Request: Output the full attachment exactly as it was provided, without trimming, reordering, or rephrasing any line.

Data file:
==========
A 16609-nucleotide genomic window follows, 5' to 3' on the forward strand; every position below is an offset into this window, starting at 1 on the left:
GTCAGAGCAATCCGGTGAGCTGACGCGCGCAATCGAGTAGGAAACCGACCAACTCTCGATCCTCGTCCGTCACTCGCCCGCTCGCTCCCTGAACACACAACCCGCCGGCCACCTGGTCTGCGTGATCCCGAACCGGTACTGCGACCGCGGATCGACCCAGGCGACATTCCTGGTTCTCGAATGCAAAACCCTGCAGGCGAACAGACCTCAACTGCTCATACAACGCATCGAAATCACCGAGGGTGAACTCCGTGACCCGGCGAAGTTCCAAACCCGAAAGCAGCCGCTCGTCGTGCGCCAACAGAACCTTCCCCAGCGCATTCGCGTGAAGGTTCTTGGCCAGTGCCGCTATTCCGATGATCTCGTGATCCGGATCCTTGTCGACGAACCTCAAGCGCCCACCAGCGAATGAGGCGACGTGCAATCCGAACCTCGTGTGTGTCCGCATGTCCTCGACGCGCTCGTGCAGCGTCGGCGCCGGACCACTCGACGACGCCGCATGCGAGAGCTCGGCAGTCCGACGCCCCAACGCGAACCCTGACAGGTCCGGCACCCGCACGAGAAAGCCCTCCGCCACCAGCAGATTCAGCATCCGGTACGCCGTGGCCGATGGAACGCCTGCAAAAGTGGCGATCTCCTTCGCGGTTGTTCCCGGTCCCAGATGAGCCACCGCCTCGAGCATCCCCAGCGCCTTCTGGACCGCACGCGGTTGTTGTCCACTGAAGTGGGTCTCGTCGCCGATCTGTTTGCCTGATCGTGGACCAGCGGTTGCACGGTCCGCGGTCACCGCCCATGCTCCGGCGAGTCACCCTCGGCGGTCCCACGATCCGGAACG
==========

A 16609-nucleotide genomic window follows, 5' to 3' on the forward strand; every position below is an offset into this window, starting at 1 on the left:
GTCAGAGCAATCCGGTGAGCTGACGCGCGCAATCGAGTAGGAAACCGACCAACTCTCGATCCTCGTCCGTCACTCGCCCGCTCGCTCCCTGAACACACAACCCGCCGGCCACCTGGTCTGCGTGATCCCGAACCGGTACTGCGACCGCGGATCGACCCAGGCGACATTCCTGGTTCTCGAATGCAAAACCCTGCAGGCGAACAGACCTCAACTGCTCATACAACGCATCGAAATCACCGAGGGTGAACTCCGTGACCCGGCGAAGTTCCAAACCCGAAAGCAGCCGCTCGTCGTGCGCCAACAGAACCTTCCCCAGCGCATTCGCGTGAAGGTTCTTGGCCAGTGCCGCTATTCCGATGATCTCGTGATCCGGATCCTTGTCGACGAACCTCAAGCGCCCACCAGCGAATGAGGCGACGTGCAATCCGAACCTCGTGTGTGTCCGCATGTCCTCGACGCGCTCGTGCAGCGTCGGCGCCGGACCACTCGACGACGCCGCATGCGAGAGCTCGGCAGTCCGACGCCCCAACGCGAACCCTGACAGGTCCGGCACCCGCACGAGAAAGCCCTCCGCCACCAGCAGATTCAGCATCCGGTACGCCGTGGCCGATGGAACGCCTGCAAAAGTGGCGATCTCCTTCGCGGTTGTTCCCGGTCCCAGATGAGCCACCGCCTCGAGCATCCCCAGCGCCTTCTGGACCGCACGCGGTTGTTGTCCACTGAAGTGGGTCTCGTCGCCGATCTGTTTGCCTGATCGTGGACCAGCGGTTGCACGGTCCGCGGTCACCGCCCATGCTCCGGCGAGTCACCCTCGGCGGTCCCACGATCCGGAACG